There is also the phenomenon of government failure

Wednesday, November 29th, 2017

The paradox of profits, Arnold Kling argues, is that while the profits that accrue to any given individual may be unjust, the profit system itself is necessary in order to have a modern, progressive society:

Some people, like the management team that took over Freddie Mac in 2003, have enjoyed nice profits when they deserved instead to be punished. And some people, like me, benefit from luck and timing.
The bottom line, in my view, is that while the “millionaire next door” model of hard work, delayed gratification, and risk-taking has some truth to it, that model is not the whole story.

In a modern, large-scale economy, coordination takes place through a combination of bosses and profits:

Within any one organization, you take orders from a boss. Your only alternative is to leave that organization and find another boss or start your own organization.

Profits determine the success or failure of different organizations. Organizations that earn profits can continue to operate. Organizations that fail to earn profits have to go out of business, unless they can survive on donations or subsidies.

The profit system helps to discipline bosses. Really bad bosses, who use resources inefficiently (including mis-use of workers), tend to perform poorly in terms of profits. This poor performance eventually gets weeded out, either by the boss’s boss or by the inability of a poorly-performing firm to stay in business.

Profits are a measure of economic sustainability. A business earns a profit if it offers to consumers something that is more valuable than the costs of the resources used by the business to provide its goods and services. For the most part, a business that earns a profit is using resources efficiently. For the most part, a business that operates at a loss is wasting resources.


It is easy for a person to say, “I do not like the market outcome of X. I want to see the government change it.” But when you say that, you are saying that you want to be the boss. And no matter how much you think you know, the chances are that you are not as wise a boss as you think you are. That goes for trained economists, too.

And even if you happen to be the one who is wise about a particular issue, there is no guarantee that the government boss will make the choice that you would make. There is also the phenomenon of “government failure,” and often it is worse than market failure.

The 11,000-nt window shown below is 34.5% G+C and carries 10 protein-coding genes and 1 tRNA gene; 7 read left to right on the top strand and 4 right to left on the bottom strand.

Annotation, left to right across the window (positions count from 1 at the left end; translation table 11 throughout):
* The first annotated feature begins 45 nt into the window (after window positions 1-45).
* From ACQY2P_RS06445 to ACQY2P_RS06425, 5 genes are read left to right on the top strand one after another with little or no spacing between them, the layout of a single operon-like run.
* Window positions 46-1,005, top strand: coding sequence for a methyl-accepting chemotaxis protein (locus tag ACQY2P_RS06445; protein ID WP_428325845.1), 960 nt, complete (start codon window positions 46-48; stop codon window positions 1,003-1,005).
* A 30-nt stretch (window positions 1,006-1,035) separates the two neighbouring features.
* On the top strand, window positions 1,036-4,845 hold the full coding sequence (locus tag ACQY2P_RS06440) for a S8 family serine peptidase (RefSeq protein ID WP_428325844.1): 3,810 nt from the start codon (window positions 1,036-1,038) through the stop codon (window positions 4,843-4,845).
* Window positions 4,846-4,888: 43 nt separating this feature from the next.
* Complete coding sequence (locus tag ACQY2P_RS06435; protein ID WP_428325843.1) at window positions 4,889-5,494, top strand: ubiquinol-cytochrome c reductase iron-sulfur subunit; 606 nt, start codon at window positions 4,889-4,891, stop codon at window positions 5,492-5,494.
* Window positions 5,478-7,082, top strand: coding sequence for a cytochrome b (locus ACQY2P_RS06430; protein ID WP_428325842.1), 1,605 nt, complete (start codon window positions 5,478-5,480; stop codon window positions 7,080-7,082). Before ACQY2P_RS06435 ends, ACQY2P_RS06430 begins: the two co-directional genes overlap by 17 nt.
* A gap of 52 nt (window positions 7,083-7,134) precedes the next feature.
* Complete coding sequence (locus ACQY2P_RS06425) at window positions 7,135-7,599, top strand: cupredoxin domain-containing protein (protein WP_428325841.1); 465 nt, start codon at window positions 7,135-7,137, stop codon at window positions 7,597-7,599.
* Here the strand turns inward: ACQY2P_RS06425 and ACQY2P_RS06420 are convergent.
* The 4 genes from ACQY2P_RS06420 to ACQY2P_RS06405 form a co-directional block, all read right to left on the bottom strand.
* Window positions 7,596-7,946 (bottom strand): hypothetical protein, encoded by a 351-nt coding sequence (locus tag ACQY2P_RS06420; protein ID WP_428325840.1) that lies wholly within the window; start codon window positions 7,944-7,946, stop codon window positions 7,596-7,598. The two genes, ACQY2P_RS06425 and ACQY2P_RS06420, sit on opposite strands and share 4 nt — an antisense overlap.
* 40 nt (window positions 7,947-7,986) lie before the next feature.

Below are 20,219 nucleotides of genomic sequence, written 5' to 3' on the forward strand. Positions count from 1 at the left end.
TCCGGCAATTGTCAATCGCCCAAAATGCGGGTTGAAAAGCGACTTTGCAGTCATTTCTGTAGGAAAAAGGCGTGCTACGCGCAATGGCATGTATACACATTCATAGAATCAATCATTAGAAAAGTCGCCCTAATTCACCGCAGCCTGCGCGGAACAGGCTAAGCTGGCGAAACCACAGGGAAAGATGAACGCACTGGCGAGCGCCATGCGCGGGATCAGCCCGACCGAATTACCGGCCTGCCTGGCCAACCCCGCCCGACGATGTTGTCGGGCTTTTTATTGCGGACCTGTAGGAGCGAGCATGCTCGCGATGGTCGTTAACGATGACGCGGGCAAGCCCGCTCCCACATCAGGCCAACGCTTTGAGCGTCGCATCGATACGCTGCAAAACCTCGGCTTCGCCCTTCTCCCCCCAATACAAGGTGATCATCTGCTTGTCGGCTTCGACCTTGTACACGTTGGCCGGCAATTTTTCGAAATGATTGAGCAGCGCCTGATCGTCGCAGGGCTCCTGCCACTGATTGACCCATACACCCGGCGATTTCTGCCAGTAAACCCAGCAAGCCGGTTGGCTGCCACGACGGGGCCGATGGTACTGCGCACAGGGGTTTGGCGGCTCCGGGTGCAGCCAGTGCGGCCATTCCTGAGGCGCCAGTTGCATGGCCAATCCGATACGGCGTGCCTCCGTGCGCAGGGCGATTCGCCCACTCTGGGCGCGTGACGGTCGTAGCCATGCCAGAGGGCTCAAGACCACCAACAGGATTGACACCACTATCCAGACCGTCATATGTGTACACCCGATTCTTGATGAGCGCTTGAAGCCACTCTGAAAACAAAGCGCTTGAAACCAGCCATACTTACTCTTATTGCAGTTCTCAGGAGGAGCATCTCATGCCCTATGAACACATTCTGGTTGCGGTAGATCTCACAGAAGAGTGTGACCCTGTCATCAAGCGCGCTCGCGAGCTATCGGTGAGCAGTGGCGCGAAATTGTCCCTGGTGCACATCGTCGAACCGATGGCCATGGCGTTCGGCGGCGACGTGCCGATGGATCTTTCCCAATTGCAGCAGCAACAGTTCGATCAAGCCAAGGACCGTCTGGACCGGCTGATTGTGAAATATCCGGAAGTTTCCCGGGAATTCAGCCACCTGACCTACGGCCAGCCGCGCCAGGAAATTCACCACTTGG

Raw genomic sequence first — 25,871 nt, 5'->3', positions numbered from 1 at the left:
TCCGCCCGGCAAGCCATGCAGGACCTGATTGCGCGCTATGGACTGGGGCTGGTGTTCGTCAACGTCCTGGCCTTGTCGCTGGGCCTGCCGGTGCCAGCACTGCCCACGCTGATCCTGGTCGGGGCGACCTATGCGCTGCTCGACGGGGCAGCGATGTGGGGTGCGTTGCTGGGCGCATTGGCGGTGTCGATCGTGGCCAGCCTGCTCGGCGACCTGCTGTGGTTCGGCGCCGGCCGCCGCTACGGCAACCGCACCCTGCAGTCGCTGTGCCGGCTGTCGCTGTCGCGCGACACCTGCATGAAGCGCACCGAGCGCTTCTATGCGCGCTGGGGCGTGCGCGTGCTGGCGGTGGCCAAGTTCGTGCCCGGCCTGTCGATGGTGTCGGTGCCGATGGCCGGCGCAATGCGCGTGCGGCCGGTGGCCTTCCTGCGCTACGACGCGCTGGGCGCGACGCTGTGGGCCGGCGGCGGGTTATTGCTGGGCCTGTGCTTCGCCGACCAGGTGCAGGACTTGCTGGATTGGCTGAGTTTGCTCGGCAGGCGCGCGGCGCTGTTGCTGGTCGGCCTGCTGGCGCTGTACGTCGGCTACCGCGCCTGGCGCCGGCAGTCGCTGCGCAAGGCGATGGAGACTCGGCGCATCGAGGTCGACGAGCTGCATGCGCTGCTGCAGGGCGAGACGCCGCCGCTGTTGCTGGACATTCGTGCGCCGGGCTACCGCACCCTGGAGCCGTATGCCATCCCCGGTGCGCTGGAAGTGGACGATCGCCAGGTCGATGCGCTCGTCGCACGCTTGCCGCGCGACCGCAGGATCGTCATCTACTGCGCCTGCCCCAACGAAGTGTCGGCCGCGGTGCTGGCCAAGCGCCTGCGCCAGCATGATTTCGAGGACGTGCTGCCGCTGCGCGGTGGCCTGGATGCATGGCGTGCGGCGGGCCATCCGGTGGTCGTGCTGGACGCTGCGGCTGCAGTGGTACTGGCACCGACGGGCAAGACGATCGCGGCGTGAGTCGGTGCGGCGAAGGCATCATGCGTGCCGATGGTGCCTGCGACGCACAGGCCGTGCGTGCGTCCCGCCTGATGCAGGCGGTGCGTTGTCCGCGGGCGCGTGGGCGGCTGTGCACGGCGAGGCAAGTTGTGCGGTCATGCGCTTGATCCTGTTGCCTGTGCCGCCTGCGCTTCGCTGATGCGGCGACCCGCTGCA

We cannot do without the profit system, but can we tinker with it effectively?

It is easy to criticize specific outcomes. However, the alternative is not some system that works for “the people” to provide perfect justice. The alternative is some form of intervention undertaken by a specific group of persons, presumably government officials, who themselves operate with gaps in knowledge and constraints on competence. Government intervention, when it does take place, ought to aim less at trying to directly fix problems and more toward fostering competition in order to take advantage of the profit system’s self-correction mechanisms.

Arnold Kling laments that he is almost entirely preaching to the converted.


  1. Sam J. says:

    “…Profits determine the success or failure of different organizations. Organizations that earn profits can continue to operate…”

    Actually this isn’t true at all and just a a form of modern gri-gri. If you have the right friends at the FED you can lose tens and even hundreds of billions of dollars and still make a profit. You can lose money like Amazon for over a decade and drive your competitors out of business while not making a dime and paying none of the taxes that a typical business has to pay.

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